It seems beautifully set up to do something like the following: throw out the extremes (1.21 and one 1.30 for Q2) as potential outliers and create a range from the rest. “The dollar will most likely be between 1.22 and 1.30”. Or do something mathematically fancier, like calculating quartiles [FN: In this case, this yields roughly the same range. By the way, there are different algorithms for calculating quartiles and other percentiles; if you really want to do this, you should for instance read up on the difference in Excel between the QUARTILE.INC and QUARTILE.EXC function. But in this instance, the issue is elsewhere.] from the “sample” and using them as whiskers around the median: “P25/median/P75 = 1.22/1.26/1.30”. This is, however, alchemy. It looks impressive, but is meaningless. Each of the banks’ estimates is in itself the expected value of their respective probability distribution of the outcome. They may not have actually calculated it probabilistically, or even refer to it in that way, but implicit in their prediction is a sense that this is the “best single guess” that balances out reasons it might be lower or higher. It systematically averages away any thinking they may have done about plausible ranges of outcomes. If you’re not persuaded, think of this thought experiment. Suppose there were only one bank, which as a result of its internal deep analysis decided the dollar was exactly equally likely to have a value of 1.0 and 1.5, precisely. If asked for a single point prediction, it would be quite reasonable for the bank to say, “1.25”, the average. The alchemy described above would take that one data point as gospel, and say a dollar will be worth exactly 1.25, when in fact the analysis done would actually be saying 1.25 has zero likelihood, it’s either much lower or higher. This example is extreme, but layers of that type of thinking on a smaller level underpin each bank’s prediction. So  what can you do? First, looking at the range of predictions and using heuristics like throwing away the extremes and seeing what is left is a good *qualitative* indicator for the level of confidence you should have in any prediction. As it happens, usually the banks’ average predictions end up being fairly close to each other, within a couple of cents.[FN: The fact at this point in time they were not has hit the popular press, for instance https://www.theglobeandmail.com/reportonbusiness/topbusinessstories/crazyasaloonthechasminforecastsforthecanadiandollar/article38019810/] The fact the range is now 8+ cents is itself indicative of a greater degree of uncertainty. Second, if you can, go to the source (or to other sources) to gain a true range of predictions, ideally with scenarios and rationales. For a Canadian company at this time, it is much more important to understand *how low or high could the Canadian dollar plausibly go*, based on how different factors evolve. If you want, you can use sampling on scenarios to give you a range, in the manner discussed in Section [X.X]. As mentioned there, there are all sorts of biases associated with selection and weighting of the scenarios, but you are not falling into the trap of reducing the range of uncertainty just because you don’t see it. Third, look for something else than nails, and bring out your screwdriver or glue or whatnot. For instance, looking at historical US/Canadian dollar exchange rates, it turns out that about 20% of the time, the rate changes by more than +5% of the time over a 3 month period. And on average every second year, over some 3 month period the rate jumps by about 10%. Some version of this type of analysis is probably more useful in terms of putting semiprobabilistic error bars around any chosen single prediction than alchemy on the range of banks’ expected value predictions. [FN: Warning: as discussed in [xxx], a bug as well as feature is that the outcomes of such analysis depend on the choices you made in structuring it. In this instance, it is based on looking at the ratio of monthend exchange rates to the rate 3 months previous, over the past 10 years. And the 20% figure refers to 10% of the time having a decrease of 5% or more, and 10% of the time an increase of 5% or more. Whether this is right framing to use depends on the business problem this is being applied to. For instance, the ideal analysis is different if the goal is to estimate how much quarterly financial results will be influenced by (unhedged) currency exposures integral in the business, compared to if it is to stress test how much could be gained or lost on a single contract that generates a revenuecost currency mismatch open over a period of 3 months. That is outside the scope of this book.]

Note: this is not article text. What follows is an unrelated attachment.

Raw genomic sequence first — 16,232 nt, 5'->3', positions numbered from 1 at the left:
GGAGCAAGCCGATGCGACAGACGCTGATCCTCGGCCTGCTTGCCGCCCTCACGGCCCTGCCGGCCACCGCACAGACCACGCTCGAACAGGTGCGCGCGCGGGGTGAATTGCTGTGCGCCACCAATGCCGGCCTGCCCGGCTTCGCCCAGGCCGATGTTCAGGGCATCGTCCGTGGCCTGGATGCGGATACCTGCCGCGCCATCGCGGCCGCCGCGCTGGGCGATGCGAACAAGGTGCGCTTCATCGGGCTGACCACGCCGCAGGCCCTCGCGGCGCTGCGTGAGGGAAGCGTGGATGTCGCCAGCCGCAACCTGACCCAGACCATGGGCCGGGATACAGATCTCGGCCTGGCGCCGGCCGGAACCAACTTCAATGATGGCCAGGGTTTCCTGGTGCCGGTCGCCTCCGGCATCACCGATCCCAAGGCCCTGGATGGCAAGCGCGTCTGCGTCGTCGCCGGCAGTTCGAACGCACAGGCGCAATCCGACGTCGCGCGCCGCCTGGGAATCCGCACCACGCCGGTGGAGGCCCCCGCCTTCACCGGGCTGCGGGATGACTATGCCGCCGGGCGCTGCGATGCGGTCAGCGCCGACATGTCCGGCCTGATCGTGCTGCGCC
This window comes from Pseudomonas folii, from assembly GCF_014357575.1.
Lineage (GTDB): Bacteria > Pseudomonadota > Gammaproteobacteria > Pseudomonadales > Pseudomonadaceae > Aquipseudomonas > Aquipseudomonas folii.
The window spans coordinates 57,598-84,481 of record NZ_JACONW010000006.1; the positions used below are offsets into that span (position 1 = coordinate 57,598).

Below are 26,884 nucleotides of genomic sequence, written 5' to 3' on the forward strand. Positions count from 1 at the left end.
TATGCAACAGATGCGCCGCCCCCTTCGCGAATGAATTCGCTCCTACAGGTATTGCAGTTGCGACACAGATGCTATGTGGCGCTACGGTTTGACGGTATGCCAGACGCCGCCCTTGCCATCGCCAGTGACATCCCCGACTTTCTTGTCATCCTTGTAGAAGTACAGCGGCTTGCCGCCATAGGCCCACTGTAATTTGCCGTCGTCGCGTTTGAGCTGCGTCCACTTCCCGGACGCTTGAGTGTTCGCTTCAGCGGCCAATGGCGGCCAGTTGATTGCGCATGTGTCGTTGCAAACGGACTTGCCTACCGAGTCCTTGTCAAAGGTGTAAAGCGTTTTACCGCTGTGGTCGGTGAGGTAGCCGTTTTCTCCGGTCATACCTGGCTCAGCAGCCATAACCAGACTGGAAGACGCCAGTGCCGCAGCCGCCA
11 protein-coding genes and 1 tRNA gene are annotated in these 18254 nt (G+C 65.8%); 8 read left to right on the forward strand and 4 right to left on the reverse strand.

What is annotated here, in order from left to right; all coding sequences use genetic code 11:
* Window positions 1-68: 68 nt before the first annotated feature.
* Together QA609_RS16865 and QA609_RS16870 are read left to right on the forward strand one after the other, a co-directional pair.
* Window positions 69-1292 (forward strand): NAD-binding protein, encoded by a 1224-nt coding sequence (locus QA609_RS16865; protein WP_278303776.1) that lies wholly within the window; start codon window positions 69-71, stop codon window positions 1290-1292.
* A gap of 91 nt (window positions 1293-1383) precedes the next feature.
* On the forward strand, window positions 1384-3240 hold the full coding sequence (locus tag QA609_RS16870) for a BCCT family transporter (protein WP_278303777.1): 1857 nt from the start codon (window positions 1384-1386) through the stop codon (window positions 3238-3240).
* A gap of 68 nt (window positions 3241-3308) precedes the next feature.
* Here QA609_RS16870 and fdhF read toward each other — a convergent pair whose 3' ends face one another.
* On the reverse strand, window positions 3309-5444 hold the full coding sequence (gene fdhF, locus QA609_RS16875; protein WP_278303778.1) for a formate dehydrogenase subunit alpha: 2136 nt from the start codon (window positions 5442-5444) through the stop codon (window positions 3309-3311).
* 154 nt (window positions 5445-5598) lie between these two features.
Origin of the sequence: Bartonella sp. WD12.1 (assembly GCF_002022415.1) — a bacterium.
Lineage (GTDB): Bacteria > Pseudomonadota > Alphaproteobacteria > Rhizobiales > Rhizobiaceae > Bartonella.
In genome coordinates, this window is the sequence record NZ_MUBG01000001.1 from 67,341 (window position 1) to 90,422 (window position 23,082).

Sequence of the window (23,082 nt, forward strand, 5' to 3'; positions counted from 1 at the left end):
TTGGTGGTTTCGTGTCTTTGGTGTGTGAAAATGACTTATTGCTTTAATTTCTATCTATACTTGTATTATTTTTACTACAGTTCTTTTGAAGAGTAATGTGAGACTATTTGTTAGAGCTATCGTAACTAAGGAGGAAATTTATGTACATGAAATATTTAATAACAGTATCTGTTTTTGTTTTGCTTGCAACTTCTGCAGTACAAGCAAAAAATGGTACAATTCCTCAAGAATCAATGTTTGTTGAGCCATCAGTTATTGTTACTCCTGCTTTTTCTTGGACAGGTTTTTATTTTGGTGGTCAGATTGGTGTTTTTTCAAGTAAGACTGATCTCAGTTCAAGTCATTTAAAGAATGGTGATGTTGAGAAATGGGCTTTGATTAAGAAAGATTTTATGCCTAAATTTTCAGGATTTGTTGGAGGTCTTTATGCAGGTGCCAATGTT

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Martin PerglerPrincipal, Balanced Risk Strategies, Ltd.. Archives
January 2019